Cruise Line Feeds Government Shutdown-Impacted Workers

Cruise Line Feeds Government Shutdown-Impacted Workers

As the government shutdown continues to have an impact across the country, one cruise line is stepping up to make sure that those who are being hardest hit will be fed. The shutdown, the longest in U.S. history, started on December 22nd and has impacted hundreds of thousands of government workers across the country.

Free Lunch Buffet For Federal Workers

Bahamas Paradise Cruise Line announced this week that it will offer furloughed federal employees and their families who have been impacted by the ongoing government shutdown a complimentary lunch buffet and an afternoon aboard one of their two ships, free of charge. The offer goes into effect on Monday, January 21 and will be offered daily until Thursday, January 31, unless the shutdown comes to an end before that time. The only two days the food-and-entertainment offer won’t be available to workers are Friday, January 25th, and Saturday, January 26th.

The Grand Celebration is one of the two ships in the Bahamas Paradise Cruise Line fleet. (photo: Bahamas Paradise Cruise Line)

READ MORE: Bahamas Paradise Celebrates Addition Of New Ship

The event will take place on both the Grand Celebration and Grand Classica at the Port of Palm beach, which is located at 1 East 11th Street in Riviera Beach, Florida.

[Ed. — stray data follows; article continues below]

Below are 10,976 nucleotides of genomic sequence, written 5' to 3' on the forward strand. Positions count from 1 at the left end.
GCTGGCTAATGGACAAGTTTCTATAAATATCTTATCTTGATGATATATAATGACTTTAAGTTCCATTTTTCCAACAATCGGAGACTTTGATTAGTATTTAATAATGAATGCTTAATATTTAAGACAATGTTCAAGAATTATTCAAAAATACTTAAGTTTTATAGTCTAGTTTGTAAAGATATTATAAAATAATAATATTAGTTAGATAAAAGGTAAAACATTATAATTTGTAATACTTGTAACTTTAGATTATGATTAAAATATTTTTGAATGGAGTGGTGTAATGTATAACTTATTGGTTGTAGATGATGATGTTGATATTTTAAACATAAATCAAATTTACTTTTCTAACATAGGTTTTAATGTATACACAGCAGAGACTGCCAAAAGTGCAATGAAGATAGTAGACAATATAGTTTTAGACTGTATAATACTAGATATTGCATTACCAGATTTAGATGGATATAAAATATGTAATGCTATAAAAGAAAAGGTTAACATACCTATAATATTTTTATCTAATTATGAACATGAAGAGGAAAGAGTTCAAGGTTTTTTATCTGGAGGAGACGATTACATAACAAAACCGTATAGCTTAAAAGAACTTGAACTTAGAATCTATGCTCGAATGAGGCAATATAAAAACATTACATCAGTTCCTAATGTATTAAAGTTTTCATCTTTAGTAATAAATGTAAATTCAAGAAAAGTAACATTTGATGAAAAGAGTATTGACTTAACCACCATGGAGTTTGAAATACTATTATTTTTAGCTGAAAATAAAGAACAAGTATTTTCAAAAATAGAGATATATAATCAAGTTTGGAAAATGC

How Federal Workers Can Join The Fun

To take part in the afternoon of food and fun, federal employees can call the Bahamas Paradise Cruise Line customer service desk at 800-374-4363 to make a reservation. Then, upon arriving at the pier, they’ll need to provide a federal ID at the visitor check-in center.

Bahamas Paradise Cruise Line is the only provider of two-night cruises to Grand Bahama Island, on a year-round basis, from the Port of Palm Beach. With the addition of Grand Classica, which became the fleet’s second ship in April of last year, they’re now expected to carry more than 500,000 passengers to Grand Bahamas and be the largest contributor to the island’s tourism.

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